Doak’s head, meanwhile, is in the right place. He’s not seeing any danger out there, only opportunity. When you play like he’s been playing then the game must seem easy; 66, 66, what’s the fuss? “It’s phenomenal,” he said. “You start the week thinking you want to go low, but to actually do it is fantastic.”

Like yesterday, Doak got off to a flyer, picking up three birdies in his first six holes to ensure that karma of Thursday was maintained through Friday. He was just so calm, so effortless almost. He birdied 11, eagled 12 and when he dropped a shot on 17 he got it back on 18. Of course, we are entering a different dimension now having made the weekend. The pressure becomes more of a factor. The possibility of tightening up when in front becomes real, but to listen to Doak you’d think that all he’s doing out there is going for a stroll and hitting some shots in a stress-free zone. Maybe he’s managed to trick his mind into playing it all down. Whatever he’s doing, it’s working. Doak is playing beautifully.

Two things – or two people – have helped him, no question. Bob Torrance’s advice is coming to fruition and also his work with somebody on the mental side is reaping rewards. “It’s fantastic. I had that cheeky wee eagle on the back nine again (he did the same on Thursday) which definitely helps. I feel it has been coming all year but maybe I just haven’t been able to put it all together. It helps that Bob is here. He’s not at many tournaments now, so it helps, it makes a difference. I’ve worked with Bob over the last four or five years and it’s been great to have him at tournaments. I don’t really have a psychologist, just a guy who knows a lot more than I do. He’s not a professional, he’s just studied a bit for a few years. I’ve done a lot with him over the last years. It’s kind of a private thing. Bob is really good at the mental side as well, the way he puts things over.”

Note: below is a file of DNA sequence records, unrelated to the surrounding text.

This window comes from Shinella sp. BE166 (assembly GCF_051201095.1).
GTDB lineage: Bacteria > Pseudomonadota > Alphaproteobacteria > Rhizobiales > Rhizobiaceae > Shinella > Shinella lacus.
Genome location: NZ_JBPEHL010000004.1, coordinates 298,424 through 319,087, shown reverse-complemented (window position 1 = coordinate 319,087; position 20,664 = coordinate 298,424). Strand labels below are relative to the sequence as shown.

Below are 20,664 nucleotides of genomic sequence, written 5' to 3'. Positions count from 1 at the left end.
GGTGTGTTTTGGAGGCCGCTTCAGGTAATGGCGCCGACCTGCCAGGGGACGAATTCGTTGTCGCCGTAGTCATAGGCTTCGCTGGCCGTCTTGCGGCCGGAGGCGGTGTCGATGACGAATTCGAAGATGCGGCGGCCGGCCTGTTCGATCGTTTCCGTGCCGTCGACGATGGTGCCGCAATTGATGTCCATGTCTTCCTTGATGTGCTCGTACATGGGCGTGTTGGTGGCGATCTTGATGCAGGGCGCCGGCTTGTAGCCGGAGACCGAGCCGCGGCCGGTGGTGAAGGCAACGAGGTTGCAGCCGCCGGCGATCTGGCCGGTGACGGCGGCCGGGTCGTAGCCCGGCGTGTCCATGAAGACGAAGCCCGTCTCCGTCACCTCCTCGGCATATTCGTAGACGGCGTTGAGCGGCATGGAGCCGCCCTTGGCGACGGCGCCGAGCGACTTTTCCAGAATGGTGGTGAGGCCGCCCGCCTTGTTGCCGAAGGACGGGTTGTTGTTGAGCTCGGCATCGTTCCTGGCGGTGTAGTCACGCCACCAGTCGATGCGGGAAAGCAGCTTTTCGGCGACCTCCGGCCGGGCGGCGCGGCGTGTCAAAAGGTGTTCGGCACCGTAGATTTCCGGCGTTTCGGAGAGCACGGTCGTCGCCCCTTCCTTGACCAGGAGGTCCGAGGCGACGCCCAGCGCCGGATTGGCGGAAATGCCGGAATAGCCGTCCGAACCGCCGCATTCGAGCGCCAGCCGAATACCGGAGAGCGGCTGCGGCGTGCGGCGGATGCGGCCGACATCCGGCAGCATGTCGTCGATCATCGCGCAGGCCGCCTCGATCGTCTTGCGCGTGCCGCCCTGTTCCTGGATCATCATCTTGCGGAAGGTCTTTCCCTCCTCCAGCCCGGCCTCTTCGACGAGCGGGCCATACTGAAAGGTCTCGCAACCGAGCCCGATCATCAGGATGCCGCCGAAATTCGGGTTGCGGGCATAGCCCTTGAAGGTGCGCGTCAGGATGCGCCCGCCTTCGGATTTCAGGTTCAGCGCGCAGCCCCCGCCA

It’s been a long road for Doak, a multiple winner of the Order of Merit on the Tartan Tour who then made the main tour only to lose his card at the first time of asking in 2009. “I was still wet behind the ears. The Challenge Tour definitely taught me how to play golf for four rounds and travel. It takes time, as I keep getting told. It’s a tough environment. There’s a lot of great players and you’ve got to be consistent because there’s not as much money up for grabs. Hopefully it’s coming together now.”

And how does he think he can win on Sunday. “By not talking about it,” he said, with a smile. “That’s up to each and every individual, nothing for me to comment on. It’s going to be down to me if I’m still in position.”

There’s a huge road to travel before he gets to that point and a long way back to Glasgow, too. Especially since his fiancée is away with their car and he’ll be left to go home by train on Sunday night. What if he has a gleaming trophy to carry with him? “Maybe I’ll need to speak to courtesy car people.”

Today is just another day’s golf, he said. If he can keep that relaxed mindset, then who knows what lies ahead of him in the coming rounds. “I’m looking forward to it and I’ll be keeping that attitude regardless of what way it goes. I mean, you can’t be angry looking at that view on the golf course, so that’s what I keep looking at.”

The Moray Firth can inspire a man, right enough. Nobody more so than the Scot on route 66.